Monday, 26 September 2016

Block Chain

Peercoin was the first Bitcoin-based monetary system to make use of proof-of-stake as a mechanism to ensure its own integrity. However, there are a few objections to Peercoin's proof-of-stake model. This information presents those objections plus a similar system redesigned to handle them.blockchain

In a simplified version of Peercoin's proof-of-stake design, each node can use section of its balance as a stake allowing it to chain blocks. The bigger that stake, the more chances this node has of increasing the block chain. The reward for chaining blocks is 1% of the used stake as newly minted coins, annually. Conversely, making transactions requires paying a fee that destroys 0.01 coins per transaction. For example, after having chained a block using one coin of stake, Bob makes one transaction. Then, the fee of 0.01 coins he pays for making this transaction destroys the 0.01 coins he minted in reward for chaining that block.

Here are five objections to this proof-of-stake model:

It amplifies wealth inequality. Suppose Peercoin is the only real type of money for both Bob and Alice. Bob's income is 200 coins per month, while his expenses are 80% of his income. Alice's income is 800 coins per month, while her expenses are 50% of her income. Assuming, for simplicity, that neither Bob nor Alice has any savings -- which Alice is more likely to have -- Bob and Alice will have the ability to reserve 40 and 400 coins as block-chaining stake, respectively. Then, Alice's block-chaining reward will undoubtedly be 900% larger than Bob's, although her income is 300% larger than his.Blockchains STELware

It makes the cash supply unstable. Inflation becomes directly proportional to successful block-chaining rewards, yet inversely proportional to paid transaction fees. This variable inflation adds an unnecessary source of price instability to the rather inevitable ones -- exchange value of merchandise and velocity of money circulation -- thus unnecessarily reducing price transparency and predictability. Peercoin needs to have a reliable money supply, as Bitcoin may have after year 2140. Whenever total paid transaction fees are significantly less than total successful block-chaining rewards, all inactive or unsuccessful block-chaining nodes will pay a fee to any or all successful ones through inflation. This implicit value transfer disguises the cost of participating in the system.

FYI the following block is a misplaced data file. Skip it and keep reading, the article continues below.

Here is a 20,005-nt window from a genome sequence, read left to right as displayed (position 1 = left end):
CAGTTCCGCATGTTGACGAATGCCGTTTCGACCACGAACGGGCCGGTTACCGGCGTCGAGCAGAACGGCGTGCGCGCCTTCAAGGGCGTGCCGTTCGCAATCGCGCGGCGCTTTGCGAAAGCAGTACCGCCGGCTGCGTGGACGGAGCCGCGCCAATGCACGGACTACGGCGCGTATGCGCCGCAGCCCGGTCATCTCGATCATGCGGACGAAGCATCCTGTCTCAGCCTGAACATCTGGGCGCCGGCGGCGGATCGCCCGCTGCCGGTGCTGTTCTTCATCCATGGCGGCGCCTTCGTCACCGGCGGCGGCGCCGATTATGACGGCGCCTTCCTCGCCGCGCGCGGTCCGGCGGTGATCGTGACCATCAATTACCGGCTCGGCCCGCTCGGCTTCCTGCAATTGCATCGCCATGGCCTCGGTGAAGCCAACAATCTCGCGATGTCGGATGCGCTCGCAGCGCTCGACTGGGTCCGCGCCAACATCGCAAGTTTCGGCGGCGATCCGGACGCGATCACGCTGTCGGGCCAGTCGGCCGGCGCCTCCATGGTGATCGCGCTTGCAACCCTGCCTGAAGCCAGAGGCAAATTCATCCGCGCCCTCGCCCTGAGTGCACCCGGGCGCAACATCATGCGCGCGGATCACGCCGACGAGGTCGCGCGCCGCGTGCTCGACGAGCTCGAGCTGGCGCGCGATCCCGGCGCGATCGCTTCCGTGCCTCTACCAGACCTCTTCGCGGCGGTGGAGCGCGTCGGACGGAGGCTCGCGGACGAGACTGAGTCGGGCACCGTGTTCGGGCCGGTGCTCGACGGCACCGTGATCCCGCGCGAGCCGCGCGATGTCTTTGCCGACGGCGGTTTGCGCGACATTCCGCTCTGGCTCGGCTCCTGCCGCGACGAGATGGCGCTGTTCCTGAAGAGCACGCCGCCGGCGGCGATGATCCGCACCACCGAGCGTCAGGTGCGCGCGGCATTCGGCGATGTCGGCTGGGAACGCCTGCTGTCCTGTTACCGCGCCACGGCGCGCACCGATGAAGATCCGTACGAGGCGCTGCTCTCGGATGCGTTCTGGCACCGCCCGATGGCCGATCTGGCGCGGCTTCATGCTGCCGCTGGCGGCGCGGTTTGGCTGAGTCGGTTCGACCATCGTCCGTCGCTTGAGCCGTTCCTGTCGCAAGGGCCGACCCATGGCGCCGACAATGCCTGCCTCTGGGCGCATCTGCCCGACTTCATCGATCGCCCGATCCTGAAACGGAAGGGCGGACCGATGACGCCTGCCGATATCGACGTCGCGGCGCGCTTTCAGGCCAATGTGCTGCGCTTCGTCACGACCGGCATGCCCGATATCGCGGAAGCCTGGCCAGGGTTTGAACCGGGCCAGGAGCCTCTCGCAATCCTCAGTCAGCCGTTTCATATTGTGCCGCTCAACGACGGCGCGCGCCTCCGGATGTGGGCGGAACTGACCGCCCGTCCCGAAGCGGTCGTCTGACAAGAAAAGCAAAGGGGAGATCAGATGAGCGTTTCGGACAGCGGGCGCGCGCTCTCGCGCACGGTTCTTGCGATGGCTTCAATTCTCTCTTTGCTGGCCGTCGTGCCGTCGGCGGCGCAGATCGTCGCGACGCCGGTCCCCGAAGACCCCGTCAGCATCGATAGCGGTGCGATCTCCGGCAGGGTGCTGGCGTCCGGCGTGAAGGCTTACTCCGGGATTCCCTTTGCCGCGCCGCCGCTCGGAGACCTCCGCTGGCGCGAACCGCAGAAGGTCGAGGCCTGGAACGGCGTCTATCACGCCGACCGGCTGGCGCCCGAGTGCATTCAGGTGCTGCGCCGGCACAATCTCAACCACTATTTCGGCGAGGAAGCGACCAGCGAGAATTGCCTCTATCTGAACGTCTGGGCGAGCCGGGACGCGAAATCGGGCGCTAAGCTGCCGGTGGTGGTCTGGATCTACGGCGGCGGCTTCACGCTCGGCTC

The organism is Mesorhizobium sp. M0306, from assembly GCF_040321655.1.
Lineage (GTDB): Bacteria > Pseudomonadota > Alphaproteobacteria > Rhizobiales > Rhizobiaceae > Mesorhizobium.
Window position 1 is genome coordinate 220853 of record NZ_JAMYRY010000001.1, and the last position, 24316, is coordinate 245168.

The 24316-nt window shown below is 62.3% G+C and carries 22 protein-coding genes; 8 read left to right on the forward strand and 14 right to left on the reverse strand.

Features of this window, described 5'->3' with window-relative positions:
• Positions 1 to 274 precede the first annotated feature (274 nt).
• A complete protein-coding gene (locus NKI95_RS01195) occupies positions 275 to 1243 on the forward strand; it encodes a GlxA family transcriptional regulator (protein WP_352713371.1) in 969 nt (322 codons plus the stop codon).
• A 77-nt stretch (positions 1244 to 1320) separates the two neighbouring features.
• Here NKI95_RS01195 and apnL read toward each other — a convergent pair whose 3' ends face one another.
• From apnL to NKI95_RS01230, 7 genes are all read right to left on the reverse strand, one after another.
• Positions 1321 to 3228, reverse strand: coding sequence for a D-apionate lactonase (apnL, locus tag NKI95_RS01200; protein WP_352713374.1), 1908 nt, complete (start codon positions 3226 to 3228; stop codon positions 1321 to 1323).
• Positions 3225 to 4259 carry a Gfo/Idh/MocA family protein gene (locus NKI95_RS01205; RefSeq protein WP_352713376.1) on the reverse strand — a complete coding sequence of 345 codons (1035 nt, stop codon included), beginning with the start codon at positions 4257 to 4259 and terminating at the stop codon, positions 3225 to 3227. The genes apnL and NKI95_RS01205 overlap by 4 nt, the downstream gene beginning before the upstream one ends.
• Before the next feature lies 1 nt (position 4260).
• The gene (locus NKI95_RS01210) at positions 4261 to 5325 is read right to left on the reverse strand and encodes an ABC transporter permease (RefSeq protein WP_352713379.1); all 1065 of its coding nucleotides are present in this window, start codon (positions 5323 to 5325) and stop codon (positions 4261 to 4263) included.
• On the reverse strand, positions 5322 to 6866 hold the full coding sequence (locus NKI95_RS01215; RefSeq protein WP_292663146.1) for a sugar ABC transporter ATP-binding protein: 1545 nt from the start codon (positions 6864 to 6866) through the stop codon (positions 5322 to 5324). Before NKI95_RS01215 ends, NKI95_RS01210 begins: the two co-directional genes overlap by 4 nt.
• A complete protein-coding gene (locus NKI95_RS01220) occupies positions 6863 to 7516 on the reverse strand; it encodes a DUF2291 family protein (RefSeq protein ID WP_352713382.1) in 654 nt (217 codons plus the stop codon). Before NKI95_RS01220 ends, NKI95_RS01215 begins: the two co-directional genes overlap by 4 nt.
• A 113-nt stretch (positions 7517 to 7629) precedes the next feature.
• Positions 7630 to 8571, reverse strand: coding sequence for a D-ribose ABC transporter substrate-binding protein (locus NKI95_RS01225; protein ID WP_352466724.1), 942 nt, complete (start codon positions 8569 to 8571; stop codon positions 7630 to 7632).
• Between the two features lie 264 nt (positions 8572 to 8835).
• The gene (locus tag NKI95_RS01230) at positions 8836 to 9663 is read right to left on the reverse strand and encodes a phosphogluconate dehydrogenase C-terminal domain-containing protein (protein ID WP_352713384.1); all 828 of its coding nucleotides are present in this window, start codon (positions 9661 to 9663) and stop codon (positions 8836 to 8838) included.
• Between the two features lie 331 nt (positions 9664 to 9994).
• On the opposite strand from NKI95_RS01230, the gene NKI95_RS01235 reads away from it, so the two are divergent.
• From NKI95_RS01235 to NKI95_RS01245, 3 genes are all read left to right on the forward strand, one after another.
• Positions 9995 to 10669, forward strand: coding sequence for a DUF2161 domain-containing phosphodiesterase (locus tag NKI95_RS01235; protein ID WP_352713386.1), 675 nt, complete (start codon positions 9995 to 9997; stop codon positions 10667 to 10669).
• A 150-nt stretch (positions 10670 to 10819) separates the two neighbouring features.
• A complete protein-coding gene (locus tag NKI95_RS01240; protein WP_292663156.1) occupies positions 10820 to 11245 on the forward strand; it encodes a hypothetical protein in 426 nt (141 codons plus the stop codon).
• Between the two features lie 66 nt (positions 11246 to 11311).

As coins upsurge in value, the (now 0.01 coins) transaction fee could eventually become too valuable, thus requiring Peercoin developers to lessen it. However, choosing its new nominal value is an economic decision -- rather than technological one -- which creates a political problem. System integrity is dependent upon extrinsic incentives: both block-chaining reward and its offsetting transaction fee need arbitrary adjustment, which again involves an economic decision, thus creating a political problem.

Transaction Rights In place of Money

Every one of these five objections have one common origin: the extrinsic, pecuniary nature of block-chaining incentives -- the block-chaining reward less its offsetting transaction fee. Hence, only an intrinsically nonmonetary block-chaining system can address all them. However, is that system possible?

Yes, if instead of newly minted coins -- as well as old ones -- the reward for chaining blocks is the best to create transactions. Then, that reward no further needs to be directly proportional to stake. For example, merely having twice the quantity of money owned by Bob is inadequate reason behind Alice to create twice the quantity of transactions created by him. Still, just how to estimate the transaction volume needed with a block-chaining stake owner? Is there any objective indication of this volume?

Yes, despite merely a generic one: the particular transaction volume in the system. Then, the reward for chaining a block will not be considered a monetary value, but instead the combined size of transactions for the reason that block as future transaction rights. However, this reward must exceed its own size for future transaction volume to grow if necessary. For example, instead of newly minting 1% of its used stake annually, a block-chaining reward -- in Peercoin, a stake output -- could allow its winner to make a future level of transactions 1% greater compared to combined size of transactions in its containing block.

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